Nobody was smiling last night. And that’s saying something, because the Community Room at Chenery Middle School was filled to overflowing. Around the table was the full Warrant Committee (Belmont’s finance committee), including School Committee Chair Ann Rittenberg, Janice Darias, acting Assistant Superintendent and budget director Tony DiCologero, Ralph Jones from the Board of Selectmen, Tom Younger, etc. etc.
After watching a video presentation from Superintendent Entwistle’s budget presentation last week. Janice Darias reviewed the key points of the Administration’s budget and said, in essence, what our Superintendent has been saying for weeks now: the available funds suggested by the Warrant Committee won’t cover the operations cost of the Belmont Public Schools and will necessitate deep cuts: teacher layoffs at the elementary and middle school level, the loss of music and art education, the loss of curriculum director positions, the elimination of language instruction at the middle school and language electives at Belmont High. The cuts will be deep enough that, as long threatened, BPS will have to revise (read “dumb down”) graduation requirements to accommodate the cuts.
That was followed by some comments from Selectman Ralph Jones (who is running for re-election this year), and that’s where things got interesting.
Let me say, that I like Ralph Jones a lot and think his heart is truly in the right place. He’s been a moderate, fiscally conservative member of BOS. It was Ralph who asked me to research the parking meter question and I think he’s got his brain fully engaged – he’s detail oriented and he’s honestly interested in putting the Town’s accounts in balance. But Ralph’s now running for re-election and he didn’t distinguish himself last night – addressing an audience of parents who were just told that their kids would be losing music, art and – for the most part -physical education next year by charging, in essence, that the School Administration and School Committee were lying to them, hiding money, and favoring grown ups (i.e school employees) over kids. Nasty!
Let’s unpack this a bit. Ralph’s argument, if I understand it, is that the Administration hasn’t truly presented a level service budget to the Warrant Committee, because the budget they did present didn’t assume that the various unions it must negotiate with would agree to a salary and step freeze for FY2012.
Instead, the administration budgeted for a contractual step increase as part of its Level Services budget – basically budgeting for contractual pay increases, rather than a pay freeze for FY2012. My understanding is that the total of those increases may be between $700,000 and $800,000. Now, its possible that the School Committee will succeed in winning a step and cost of living freeze for next year and be able to reduce its FY 2012 budget by that amount – I’ve heard encouraging chatter to this effect. But its not a foregone conclusion that the teachers will agree to such a freeze, and the schools aren’t banking on it at this point.
That’s, of course, prudent. And the School Department might have broken out “with step” versus “no step” in its Level Service numbers. Banking on a raise is a point worth taking up, for sure, and if I were the School Department or a teacher, I wouldn’t.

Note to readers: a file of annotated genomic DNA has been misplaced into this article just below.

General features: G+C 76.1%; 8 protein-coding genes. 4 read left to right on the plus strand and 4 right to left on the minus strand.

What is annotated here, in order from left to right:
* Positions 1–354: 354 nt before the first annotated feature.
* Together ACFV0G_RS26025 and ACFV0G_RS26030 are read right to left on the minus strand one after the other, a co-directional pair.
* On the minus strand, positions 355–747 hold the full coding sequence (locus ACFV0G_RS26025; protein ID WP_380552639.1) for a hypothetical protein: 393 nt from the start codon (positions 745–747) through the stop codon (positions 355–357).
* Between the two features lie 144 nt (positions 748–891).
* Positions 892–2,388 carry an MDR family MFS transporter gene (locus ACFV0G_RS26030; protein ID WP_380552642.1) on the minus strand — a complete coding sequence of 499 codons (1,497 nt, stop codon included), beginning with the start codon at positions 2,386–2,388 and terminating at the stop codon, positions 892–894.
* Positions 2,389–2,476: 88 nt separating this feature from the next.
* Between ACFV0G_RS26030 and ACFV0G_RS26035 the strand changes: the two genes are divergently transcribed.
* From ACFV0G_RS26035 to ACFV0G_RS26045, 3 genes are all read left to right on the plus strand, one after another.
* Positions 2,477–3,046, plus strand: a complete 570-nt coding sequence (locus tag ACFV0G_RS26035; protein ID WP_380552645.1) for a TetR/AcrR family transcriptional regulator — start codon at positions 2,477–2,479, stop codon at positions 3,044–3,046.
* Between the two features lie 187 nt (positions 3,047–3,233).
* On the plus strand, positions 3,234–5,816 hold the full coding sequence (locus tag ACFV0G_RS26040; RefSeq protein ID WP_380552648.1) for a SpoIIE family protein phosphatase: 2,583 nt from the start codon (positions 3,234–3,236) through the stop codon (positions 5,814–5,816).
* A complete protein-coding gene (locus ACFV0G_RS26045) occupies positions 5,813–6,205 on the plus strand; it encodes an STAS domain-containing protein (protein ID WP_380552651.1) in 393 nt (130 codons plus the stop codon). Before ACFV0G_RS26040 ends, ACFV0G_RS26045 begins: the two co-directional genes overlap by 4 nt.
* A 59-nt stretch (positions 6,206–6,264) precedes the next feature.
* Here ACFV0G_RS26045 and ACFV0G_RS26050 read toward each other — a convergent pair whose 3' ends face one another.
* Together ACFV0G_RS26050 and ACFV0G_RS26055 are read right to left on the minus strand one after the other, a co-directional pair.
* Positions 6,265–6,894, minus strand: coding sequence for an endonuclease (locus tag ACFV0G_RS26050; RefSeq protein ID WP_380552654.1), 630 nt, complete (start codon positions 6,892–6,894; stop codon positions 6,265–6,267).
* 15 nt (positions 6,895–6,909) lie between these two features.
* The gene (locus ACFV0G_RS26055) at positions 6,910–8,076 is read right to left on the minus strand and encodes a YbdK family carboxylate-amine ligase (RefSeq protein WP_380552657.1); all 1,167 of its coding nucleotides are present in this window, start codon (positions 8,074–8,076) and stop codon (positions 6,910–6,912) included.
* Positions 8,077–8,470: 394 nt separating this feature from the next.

But that’s not what Ralph was saying. And what he was saying didn’t win him votes in the room, that’s for sure. How so?
- By playing parents against teachers and (wrongly) accusing the School Committee and Administration of playing games.
- By suggesting that the School Committee did not honor the will of Town Meeting in allocating a free cash distribution to keep the elementary school libraries open. The Committee and Administration did better than that – using the money to hire a full time elementary librarian to serve the town’s four elementary schools: the first time the town had had such a position in years. Alas, that position was terminated with the FY 2011 cuts.
- By saying that the parents in the room had been urged by teaching staff to come – they hadn’t. E-mail was sent out by the school PTOs, not teachers. If an e-mail did go out to a BPS listserv, it was inadvertent, certainly not a coordinated campaign. In any case, portraying worried parents as dupes of the teachers’ union isn’t cool.
- Finally, he was wrong by claiming that there was money in the budget to cover an almost $3 million gap in school funding, but that the school administration was not being forthcoming or transparent about it. No such thing is true and he knows it. As I said – it may be the case that wage concessions will trim the budget gap facing the schools by as much as $800,000. That will be awesome. It will also leave us with a $2 million gap and nobody is suggesting that there’s that much fat in the budget. It was misleading to suggest there was (and I called Ralph on it).
My take away: we’re going to have to fight like hell to even get an override vote on the ballot, let alone pass it. In doing so, don’t expect too much in the way of help or cover from either the Warrant Committee or the Board of Selectmen. Both showed last night that they’re convinced that the Administration is hiding money – their mantra for much of the last decade, despite the real evidence of cuts and pain on the schools side – and nobody has any swift ideas for bridging the gap or generating new revenue. Except, of course, parking meters, which I’ll be talking to Ralph and the BOS about on Monday. No kidding.